Saturday, November 12, 2022

Life is not work?

If you read these pages, you already know that I struggle with the modern idea of retirement.  Add to that the quiet quitting that hits the news and the numbers no longer interested in being part of the work force but not yet retired, it makes for some head scratching.  A discussion with a colleague moved it into the realm of the Church when he said of me that I did not know how to do anything but work.  At first I demurred but then I admitted he was probably right.  Is that a bad thing?

Before the Fall in Eden, man was still created for work.  Work is not simply something we do until we do not do it anymore.  Work is what we were created for.  The character of that work changed radically after the rebellion of Adam and Even and the entrance of sin into God's created order.  To be sure, the nature of work before and after the Fall is not simply distinct but nearly opposite.  Man was created to be lord of creation, to manage what God had made for God's own purpose, and to be fruitful and multiply and fill the earth.  When sin changed things, it did not relieve man of his role as God's representative over all creation or his stewardship of the earth or his call to be fruitful and multiply and fill the earth.  Instead, the very things man was always to do now became a burdensome work.  Creation did not live together in a nice, neat pattern but everything was out of skew -- from the rain and storms to the animals.  The steward of the earth had to fight against the things he was created to manage and God's order was rejected in the world just as man had rejected it in Eden.  Being fruitful, multiplying, and filling the earth came at a cost -- the heavy burden of providing and protecting for the man and the pain of childbirth and the disappointment of the mother with the choices of the child as they grew up.  But we were meant for work -- always.

Now in a world consumed with the illusion of balance between self and family and leisure and work, we have been quick to label some of the work we were created for more burdensome than other work.  So we find ourselves at the junction of self and family in which more and more of our young people (even Christian ones) are not sure they want to work at a marriage or take responsibility for a family.  We invented nursing homes and assisted living so we would not be burdened by our parents and other relatives who needed help through the day (and night).  The balance between self and spouse and family seems to be rather tenuous at the moment as we claim more and more of the pie for ourselves.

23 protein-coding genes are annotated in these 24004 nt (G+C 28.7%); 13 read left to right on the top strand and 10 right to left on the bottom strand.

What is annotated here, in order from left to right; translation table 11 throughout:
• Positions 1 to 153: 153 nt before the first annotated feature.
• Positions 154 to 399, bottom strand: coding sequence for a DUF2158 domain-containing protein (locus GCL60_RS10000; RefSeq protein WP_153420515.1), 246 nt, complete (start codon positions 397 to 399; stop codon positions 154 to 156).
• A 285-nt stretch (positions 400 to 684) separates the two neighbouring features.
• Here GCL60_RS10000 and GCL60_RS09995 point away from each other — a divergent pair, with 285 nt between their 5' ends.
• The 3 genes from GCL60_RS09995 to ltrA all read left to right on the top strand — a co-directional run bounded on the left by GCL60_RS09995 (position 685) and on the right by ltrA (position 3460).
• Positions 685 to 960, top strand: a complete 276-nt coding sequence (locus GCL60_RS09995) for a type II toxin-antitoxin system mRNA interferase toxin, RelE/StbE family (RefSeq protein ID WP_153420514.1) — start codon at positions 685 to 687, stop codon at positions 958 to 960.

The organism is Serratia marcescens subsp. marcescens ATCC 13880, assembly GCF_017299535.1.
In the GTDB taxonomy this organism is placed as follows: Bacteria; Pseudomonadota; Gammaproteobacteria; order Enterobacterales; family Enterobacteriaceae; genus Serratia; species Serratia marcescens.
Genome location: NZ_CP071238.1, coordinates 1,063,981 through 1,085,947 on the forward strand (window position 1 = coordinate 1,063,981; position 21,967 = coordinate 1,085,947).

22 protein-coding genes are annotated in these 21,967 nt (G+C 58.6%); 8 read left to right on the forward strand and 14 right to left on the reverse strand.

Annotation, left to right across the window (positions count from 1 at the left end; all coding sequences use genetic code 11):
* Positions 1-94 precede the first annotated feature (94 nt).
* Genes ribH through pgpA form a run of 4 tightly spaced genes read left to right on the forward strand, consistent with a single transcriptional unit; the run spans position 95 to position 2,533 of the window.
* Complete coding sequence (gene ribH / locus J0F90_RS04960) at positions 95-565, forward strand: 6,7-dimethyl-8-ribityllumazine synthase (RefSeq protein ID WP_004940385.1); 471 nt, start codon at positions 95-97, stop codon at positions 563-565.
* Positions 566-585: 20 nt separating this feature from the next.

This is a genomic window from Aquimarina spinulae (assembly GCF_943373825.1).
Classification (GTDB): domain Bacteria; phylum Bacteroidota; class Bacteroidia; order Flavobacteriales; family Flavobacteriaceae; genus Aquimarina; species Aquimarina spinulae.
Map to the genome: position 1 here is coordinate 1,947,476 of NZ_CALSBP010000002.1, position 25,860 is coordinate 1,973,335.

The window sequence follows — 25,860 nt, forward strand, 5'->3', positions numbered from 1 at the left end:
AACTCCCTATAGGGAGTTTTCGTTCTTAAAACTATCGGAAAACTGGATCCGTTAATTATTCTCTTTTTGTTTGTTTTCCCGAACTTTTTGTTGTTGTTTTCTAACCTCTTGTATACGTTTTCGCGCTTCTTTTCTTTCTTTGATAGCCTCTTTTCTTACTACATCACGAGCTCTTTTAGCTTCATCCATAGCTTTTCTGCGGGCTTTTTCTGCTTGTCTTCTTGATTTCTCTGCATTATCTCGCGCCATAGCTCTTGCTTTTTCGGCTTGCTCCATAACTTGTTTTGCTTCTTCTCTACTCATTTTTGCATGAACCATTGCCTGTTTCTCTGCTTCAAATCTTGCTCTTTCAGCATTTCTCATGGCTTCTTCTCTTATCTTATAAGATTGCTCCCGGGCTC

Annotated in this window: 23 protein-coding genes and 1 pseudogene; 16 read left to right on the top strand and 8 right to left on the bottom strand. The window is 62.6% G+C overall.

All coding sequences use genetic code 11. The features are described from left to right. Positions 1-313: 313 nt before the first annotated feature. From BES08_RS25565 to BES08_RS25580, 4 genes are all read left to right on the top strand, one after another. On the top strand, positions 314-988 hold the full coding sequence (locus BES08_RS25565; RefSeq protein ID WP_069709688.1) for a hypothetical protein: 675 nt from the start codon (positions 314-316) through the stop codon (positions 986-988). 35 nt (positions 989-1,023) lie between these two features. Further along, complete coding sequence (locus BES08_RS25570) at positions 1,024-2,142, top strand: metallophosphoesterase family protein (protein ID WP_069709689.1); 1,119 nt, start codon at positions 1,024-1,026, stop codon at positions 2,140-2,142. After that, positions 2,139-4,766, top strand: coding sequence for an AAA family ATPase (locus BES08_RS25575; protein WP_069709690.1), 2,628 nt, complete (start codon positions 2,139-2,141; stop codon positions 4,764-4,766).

Leisure is not merely a distraction or even a hobby.  It has become a life pursuit.  We spent great amounts of money and time on our hobbies and work so hard at them that we complain of needing a vacation from our vacation.  Could it be that this work has come to predominate?  Have we chosen to fulfill ourselves less with relationships (and even friendships) than with the activities of our leisure time?  We often seem more wedded to leisure than anything else -- even in families we schedule our kids to death with every kind of leisure activity we might want or wanted but could not have when we grew up.  What are we teaching them?

Work, however, is clearly the bad guy in all of this.  Work demands too much, does not reward enough, is not flexible enough to allow us to control our schedules, and requires us to do things we really do not want to do.  No wonder we dream of retirement when work is the one thing in our lives that can be jettisoned so that we can indulge ourselves in the other stuff.  But who decided that this was the grand state of the fully evolved human life?  Financially free to do nothing but the work we want to do -- does that sound a little self-centered and selfish to you?  We say we will use retirement to volunteer for good causes but only when that does not interfere with our hobbies, entertainment, travel, and personal time.  Love your neighbor, okay, but when it fits my timetable.  Some said that when they retire they would have time to volunteer at Church but it is just as difficult to engage the retired as it is the active workers in the work of the Church. How curious it is that men desire retirement but still expect someone (the wife maybe?) to cook, clean, wash clothes, and take care of the house (while the man mows the yard).  Some work has to continue.

Work is not simply a part of life since the Fall but always part of life.  It does not help to make work the bad guy.  Sure, we can gladly admit that often work is a pain but is that not due to sin and how it changed things?  If work is a pain, sin is to blame and, if sin is to blame, ultimately that cuts back upon us at some point.  The dreamy life of leisure, individual pursuit, and self-interest is itself a dream and a dangerous one.  I resist the idea that this is a godly dream and part of God's design.  In fact, I reject the whole idea of balance.  The Lord is not merely one of our pursuits or interests.  They all matter.  They all come from God -- work, spouse, family, care of the home, provision, protection, etc....  God does not give us a pass on work but the work changes with our abilities, to be sure.  No, the venue may be different but the work goes on and not because sin screwed it up for us but because this is how and why we were made by God.

1 comment:

William Weedon said...

Let me “amen” Dr. Strickert’s words. I honestly DO look forward to retirement, not because I plan to work no more, but so that the work may be entirely of my own choice. There are many things I want to do and write that my current schedule doesn’t allow. So it might be that “retirement” means the freedom to work under one’s own terms, but still being busy about tasks in the Lord’s Vineyard.